Once bones stop growing, the braces are discontinued. This typically occurs:

Surgery

As severe scoliosis progresses with time, your doctor may suggest surgery to reduce the severity of the spinal curve and to prevent it from worsening.

Spinal fusion is the most common type of scoliosis surgery. In this procedure, two or more of the bones in the spine are connected together so that they can’t move independently. Pieces of bone or a bone-like material are placed between the vertebrae. Metal rods, hooks, screws or wires typically hold that part of the spine straight and still while the old and new bone material fuses together.

In case the scoliosis is progressing rapidly in a young patient, doctors can install a length adjustable rod that keeps pace with the child’s growth. The rod, attached to the top and bottom sections of the spinal curvature, is usually lengthened every six months.

Spine Fracture - Traumatic

Fall from height and road traffic accidents are the two most frequent causes of a spine fracture. The spine is a highly stable structure by the virtue of disco-ligamentous structures, protecting the spinal cord in the spinal canal. In trauma, bone or disco-ligamentous structural failure can put the spinal cord at risk of compression and thereby cause neurological deficit (paralysis).

Back or neck pain depending on the site of injury, immediately after the fall / accident.
Some may develop weakness of hands or legs, and then this is called acute traumatic spinal cord injury.

Principle: DO NO HARM
Patient should be shifted on a flat sheet, preferably a stretcher/ spine board. Trying to lift the patient or shifting to a wheelchair can worsen the situation and also cause permanent injury to spinal cord

You doctor may advise to get X-ray (Radiographs), CT scan/ MRI, depending on the clinical situation.

Most spine fractures, apart from a few, don’t require surgery.

Conservative management

Non-operative management includes medications, physical therapy and occupational therapy.

Surgery

Depending on the severity of the fracture, it can be treated by a brace or surgery (pedicle screw fixation).

Acute Spinal Cord Injury

A spinal cord injury (SCI) — is damage to the spinal cord resulting in a change, either temporary or permanent, in its normal motor, sensory, or autonomic function.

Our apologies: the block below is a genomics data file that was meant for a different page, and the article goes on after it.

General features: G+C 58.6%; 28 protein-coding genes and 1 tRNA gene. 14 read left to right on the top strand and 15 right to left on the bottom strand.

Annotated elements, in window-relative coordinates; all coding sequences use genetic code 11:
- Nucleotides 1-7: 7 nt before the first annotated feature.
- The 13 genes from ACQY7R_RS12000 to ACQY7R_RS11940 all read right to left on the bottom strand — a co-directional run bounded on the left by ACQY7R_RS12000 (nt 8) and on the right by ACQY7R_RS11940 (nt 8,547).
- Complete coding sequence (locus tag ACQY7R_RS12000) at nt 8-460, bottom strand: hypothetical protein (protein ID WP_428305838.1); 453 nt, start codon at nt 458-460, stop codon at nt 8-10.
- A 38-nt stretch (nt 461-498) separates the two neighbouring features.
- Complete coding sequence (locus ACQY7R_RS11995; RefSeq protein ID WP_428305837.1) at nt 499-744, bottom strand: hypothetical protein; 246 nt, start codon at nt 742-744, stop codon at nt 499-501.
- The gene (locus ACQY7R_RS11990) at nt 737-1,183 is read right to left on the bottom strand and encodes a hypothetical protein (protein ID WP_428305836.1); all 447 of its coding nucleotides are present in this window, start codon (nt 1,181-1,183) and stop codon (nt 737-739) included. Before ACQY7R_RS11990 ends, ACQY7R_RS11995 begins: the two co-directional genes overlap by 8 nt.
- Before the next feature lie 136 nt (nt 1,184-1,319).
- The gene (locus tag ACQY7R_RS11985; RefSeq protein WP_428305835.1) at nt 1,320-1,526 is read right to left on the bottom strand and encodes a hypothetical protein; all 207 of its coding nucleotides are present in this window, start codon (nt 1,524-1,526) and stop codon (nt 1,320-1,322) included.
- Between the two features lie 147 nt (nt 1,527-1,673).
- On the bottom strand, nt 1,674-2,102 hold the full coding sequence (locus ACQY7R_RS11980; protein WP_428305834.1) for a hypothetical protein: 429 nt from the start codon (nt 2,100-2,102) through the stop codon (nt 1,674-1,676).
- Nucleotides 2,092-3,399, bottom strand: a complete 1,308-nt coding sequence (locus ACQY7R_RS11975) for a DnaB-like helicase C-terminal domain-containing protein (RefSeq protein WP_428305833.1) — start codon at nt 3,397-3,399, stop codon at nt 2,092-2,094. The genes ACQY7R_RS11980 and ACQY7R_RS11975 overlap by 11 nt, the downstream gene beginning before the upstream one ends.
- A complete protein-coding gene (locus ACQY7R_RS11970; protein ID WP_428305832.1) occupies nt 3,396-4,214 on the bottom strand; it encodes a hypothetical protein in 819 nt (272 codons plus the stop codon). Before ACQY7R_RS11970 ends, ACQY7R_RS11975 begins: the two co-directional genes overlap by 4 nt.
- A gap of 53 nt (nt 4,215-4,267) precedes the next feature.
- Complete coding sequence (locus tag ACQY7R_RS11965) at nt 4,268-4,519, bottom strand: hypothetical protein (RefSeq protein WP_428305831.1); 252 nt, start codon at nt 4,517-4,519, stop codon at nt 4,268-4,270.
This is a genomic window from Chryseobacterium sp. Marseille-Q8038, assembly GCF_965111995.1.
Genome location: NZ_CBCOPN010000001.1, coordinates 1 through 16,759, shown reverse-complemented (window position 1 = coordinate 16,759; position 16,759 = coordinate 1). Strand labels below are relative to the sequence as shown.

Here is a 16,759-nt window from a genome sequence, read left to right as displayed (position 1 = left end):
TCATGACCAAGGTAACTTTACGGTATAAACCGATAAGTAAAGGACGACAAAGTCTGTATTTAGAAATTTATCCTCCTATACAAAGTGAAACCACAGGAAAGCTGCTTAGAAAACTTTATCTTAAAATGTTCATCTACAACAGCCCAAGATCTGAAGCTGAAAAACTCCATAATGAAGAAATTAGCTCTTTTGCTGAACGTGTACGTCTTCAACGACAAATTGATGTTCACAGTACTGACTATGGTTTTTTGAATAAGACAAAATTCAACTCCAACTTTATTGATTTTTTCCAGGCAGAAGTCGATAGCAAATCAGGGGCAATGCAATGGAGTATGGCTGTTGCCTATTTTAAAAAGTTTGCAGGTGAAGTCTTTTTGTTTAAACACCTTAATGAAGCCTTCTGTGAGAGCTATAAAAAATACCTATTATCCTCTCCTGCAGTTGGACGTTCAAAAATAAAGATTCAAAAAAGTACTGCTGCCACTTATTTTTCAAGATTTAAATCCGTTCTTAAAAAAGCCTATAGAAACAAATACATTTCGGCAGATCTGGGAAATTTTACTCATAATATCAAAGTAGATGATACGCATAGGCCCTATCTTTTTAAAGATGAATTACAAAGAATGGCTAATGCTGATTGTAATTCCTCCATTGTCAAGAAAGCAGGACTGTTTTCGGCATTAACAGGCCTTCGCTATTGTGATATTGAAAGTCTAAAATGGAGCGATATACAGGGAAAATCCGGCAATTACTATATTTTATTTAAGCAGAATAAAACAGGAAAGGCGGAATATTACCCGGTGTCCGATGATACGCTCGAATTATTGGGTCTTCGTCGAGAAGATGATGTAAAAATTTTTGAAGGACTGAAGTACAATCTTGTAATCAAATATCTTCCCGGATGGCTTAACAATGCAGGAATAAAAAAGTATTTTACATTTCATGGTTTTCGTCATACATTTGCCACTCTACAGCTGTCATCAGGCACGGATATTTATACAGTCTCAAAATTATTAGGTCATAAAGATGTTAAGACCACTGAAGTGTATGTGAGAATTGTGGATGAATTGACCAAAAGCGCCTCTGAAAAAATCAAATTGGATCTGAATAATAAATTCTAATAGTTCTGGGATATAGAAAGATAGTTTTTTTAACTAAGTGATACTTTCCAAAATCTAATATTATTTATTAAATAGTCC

Prognosis or scope of improvement in weakness/ function depends on various factors like severity of injury/ time since injury/level of injury etc.

If the SCI is complete, the chances of neurological improvement are very bleak.

We have great hope that ongoing research will make the repair of spinal cord injuries possible in the near future. Presently, effective treatments and rehabilitation programs enable a number of people with spinal cord injuries to lead productive, independent lives.

The ability to control your limbs after a spinal cord injury depends on two factors: the place of the injury along your spinal cord and the severity of injury to the spinal cord.

The severity of the injury is often classified as either of the following:

Paralysis as a result of a spinal cord injury may be referred to as:

Emergency symptoms

A serious injury to the head and neck calls for immediate medical evaluation for the possibility of a spinal injury. It should be assumed that the victim has a spinal injury unless proved otherwise since:

A traumatic spinal cord injury may stem from a sudden blow to the spine that fractures, dislocates, crushes or compresses one or more of the vertebrae. It may also be caused by a gunshot or knife wound that penetrates and cuts the spinal cord.

The most common causes of spinal cord injuries include:

The areas most often affected include:

Slipped vertebrae/ Spondylolysthesis

Spondylolisthesis is when a spinal vertebra slip forward over another vertebra caudal to it. There are different types of the condition, depending on the anatomical changes.

Spondylolytic lysthesis: It is caused when the crack in a pars fracture affects both sides of connection (between the lamina and pedicles). The condition can be a direct result of spondylolysis.

Degenerative spondylolisthesis: Usually seen in elderly age group, this condition is caused by the deterioration of the facet joints and discs of the spine.

Congenital spondylolisthesis: Usually seen in the younger age group, this condition is caused due to birth defects in the bony structure of vertebrae (predominantly pars).

Symptoms

The evaluation for this condition will usually involve a review of the patient’s medical history and a physical examination, followed by standing X-rays, which can grade lysthesis. Your doctor may advice dynamic radiographs to evaluate if the lysthesis is stable or unstable.

A CT scan may be used to evaluate a pars defect or any bony problems, while an MRI may be useful to assess the surrounding tissue, nerves and condition of the disc.

Treatment depends on the clinical symptoms.

Conservative treatment: If the person is asymptomatic or has only back pain / stiffness, then surgery is NOT the first choice. Bracing / exercises and physiotherapy may be tried, which can give satisfactory results.

Surgical treatment: Surgery is recommended if conservative treatment doesn't give good results and / or if the patient has neurological symptoms like leg pain / numbness / bladder symptoms.

Surgery involves decompressing the nerve roots and fixing the bone with or without reducing the lysthesis by using screws and bone graft.

Rehabilitation is a multidisciplinary approach working towards the common goal of making the spinal cord injured person functionally independent physically, psychologically and occupationally, as much as possible.